Do Flash Drives Go Bad?
Picture this: After plugging your USB flash drive into your computer, you notice a funky smell coming from it. You pull it out of the USB port, and aw, man -- it's covered in mold. Wish you'd checked the expiration date on that flash drive, right?
As you've probably figured out, what we just described isn't a real thing. (Or at least, we hope no one has ever experienced it!) But if the question is "do flash drives go bad?" the answer is actually yes, under some circumstances, they do -- and you should understand how it happens and how to prevent it.
So... do Flash Drives Go Bad?
Lots of people will get through their whole career without ever having a USB fail on them. But, while they're generally pretty tough, flash drives can and do go lose their functionality under some conditions.
What problems can a malfunctioning flash drive cause? Losing or corrupting the data you've stored on it is the biggest issue. A severely damaged flash drive might become permanently non-functional, or it might need to be reformatted before you can use it again. If you've noticed files disappearing from your USB stick, or you're getting messages like "USB Not Recognized or Malfunctioned," you're probably dealing with a USB drive that's gone bad.
It's not impossible to recover files from a damaged USB flash drive. However, the process can be long and isn't much fun. If the drive is severely damaged, you might need to hire a data recovery professional.
Ways That a Flash Drive Can Go Bad
So what actually happens when a flash drive goes bad? It can happen in any of several ways:
- Write Cycles - Running out of write cycles on the internal memory chip is as close as a USB drive gets to truly "going bad." Each drive has a certain number of times that its contents can be modified, after which its memory may experience problems. (Note, however, that this number is typically in the hundreds of thousands.)
- Component Failure - A USB flash drive can also fall victim to wear and tear on its physical components. Drives that get used heavily tend to fail more quickly as their components accumulate wear over time.
- Water Damage - Like most electronic devices, USB flash drives aren't made to get wet. While a small splash of water usually isn't a death sentence for a flash drive, getting fully submerged, or getting wet while connected to a computer, puts your drive at greater risk.
- Failing to Eject Correctly - USB drives need to be ejected from a host device's port before you remove the connector from the port. Fail to do so, and you might damage the device's memory.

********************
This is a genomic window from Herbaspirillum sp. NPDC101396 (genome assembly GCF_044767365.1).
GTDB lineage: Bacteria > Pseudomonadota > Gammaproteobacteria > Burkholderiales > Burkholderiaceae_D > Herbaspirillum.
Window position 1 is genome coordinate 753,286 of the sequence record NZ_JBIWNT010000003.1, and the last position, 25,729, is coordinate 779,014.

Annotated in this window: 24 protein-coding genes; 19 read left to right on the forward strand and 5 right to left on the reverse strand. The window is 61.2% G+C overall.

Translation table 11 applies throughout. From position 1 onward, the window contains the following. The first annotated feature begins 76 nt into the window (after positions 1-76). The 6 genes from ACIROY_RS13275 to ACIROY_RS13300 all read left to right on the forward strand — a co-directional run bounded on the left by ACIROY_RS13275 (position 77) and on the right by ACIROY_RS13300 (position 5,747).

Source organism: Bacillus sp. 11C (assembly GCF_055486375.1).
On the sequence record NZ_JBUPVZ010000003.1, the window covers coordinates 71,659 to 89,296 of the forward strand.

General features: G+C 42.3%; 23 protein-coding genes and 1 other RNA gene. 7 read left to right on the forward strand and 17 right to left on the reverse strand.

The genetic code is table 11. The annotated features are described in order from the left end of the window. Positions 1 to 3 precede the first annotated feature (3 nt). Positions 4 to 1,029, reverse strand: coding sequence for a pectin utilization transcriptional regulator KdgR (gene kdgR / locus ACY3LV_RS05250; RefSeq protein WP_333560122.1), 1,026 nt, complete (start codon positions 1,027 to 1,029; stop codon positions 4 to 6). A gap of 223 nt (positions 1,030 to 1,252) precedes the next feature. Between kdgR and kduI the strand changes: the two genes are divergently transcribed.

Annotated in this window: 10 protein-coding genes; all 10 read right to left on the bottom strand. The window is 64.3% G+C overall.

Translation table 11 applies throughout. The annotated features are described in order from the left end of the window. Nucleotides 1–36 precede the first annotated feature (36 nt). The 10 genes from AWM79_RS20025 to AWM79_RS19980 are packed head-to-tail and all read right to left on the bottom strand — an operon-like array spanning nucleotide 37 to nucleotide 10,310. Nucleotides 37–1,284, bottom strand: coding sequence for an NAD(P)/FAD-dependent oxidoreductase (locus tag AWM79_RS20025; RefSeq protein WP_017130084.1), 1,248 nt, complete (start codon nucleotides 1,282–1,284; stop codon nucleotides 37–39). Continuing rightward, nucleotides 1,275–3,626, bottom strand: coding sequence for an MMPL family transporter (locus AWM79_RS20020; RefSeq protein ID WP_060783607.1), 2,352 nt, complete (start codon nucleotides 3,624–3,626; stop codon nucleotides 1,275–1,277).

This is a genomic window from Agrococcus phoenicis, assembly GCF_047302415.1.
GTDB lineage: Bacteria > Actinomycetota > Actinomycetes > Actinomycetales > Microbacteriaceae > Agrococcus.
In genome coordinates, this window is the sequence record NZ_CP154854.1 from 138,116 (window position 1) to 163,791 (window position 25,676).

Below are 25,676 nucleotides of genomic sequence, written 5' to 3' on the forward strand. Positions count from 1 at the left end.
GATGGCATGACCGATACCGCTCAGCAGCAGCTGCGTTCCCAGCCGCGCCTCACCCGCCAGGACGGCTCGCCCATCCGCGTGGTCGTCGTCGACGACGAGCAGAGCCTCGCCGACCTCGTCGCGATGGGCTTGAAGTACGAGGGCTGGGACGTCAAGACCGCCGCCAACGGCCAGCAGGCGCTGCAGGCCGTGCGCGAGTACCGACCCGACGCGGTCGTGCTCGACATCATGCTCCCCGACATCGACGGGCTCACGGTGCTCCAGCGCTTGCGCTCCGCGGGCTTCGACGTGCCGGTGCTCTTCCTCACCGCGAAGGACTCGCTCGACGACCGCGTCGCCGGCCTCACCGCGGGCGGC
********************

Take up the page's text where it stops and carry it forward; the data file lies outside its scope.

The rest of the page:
Keeping Your Flash Drive in Great Condition
1. Always close all files and eject your drive before removing it from the USB port.
One of the fastest ways to mess up your flash drive (and possibly your host device, too) is to yank your flash drive out of the USB port while the host device is still accessing files. Always use your computer's Eject function to break the computer's connection with the flash drive before you remove it from the USB port -- and especially don't forget to close any files you may have accessed on the device.
2. Handle a flash drive gently.
Try not to drop your flash drive, step on it, pull it roughly out of the USB port, or give it to a teething puppy as a chew toy. Keep it in a safe place where it won't experience heavy impacts. Basically, follow the common-sense rules you would observe with any electronic device that you want to preserve in good working order.
3. Avoid exposing your flash drive to water or extreme temperatures.
Another basic rule is to keep your flash drive away from water and extreme temperatures as much as possible. Try not to leave it in your car where it will get sweltering hot or freezing cold, and if your flash drive does get wet, put it in a bowl of dry rice or some silica gel packets for 24 hours to help it dry out before you use it again.
4. Keep the USB connector covered when you can.
Almost all USB flash drives come with some kind of cap or cover to prevent dirt, debris, and water from getting into the device's connectors. If your flash drive has one of these (and it should), make sure to use it before you store the drive.
5. Don't keep your flash drive permanently plugged in or edit files on it directly.
You'll wear out your flash drive's write cycles faster by keeping it constantly plugged in and/or editing files directly while they're on the drive. If you need to edit files that are on the drive, transfer them to your device first and edit them there and then save them on the drive again when you're done.
In environments like offices, in which it's important to always have a flash drive on hand if needed, bulk flash drives can be an essential part of the office supply order. Keeping a stock of flash drives available will help ensure that everyone always has plenty of memory to create backups of their most important documents. Plus, with so many options for custom USB flash drives available from USB Memory Direct, it's easy to get great flash drives that fit your branding strategies as well as meeting your technical needs.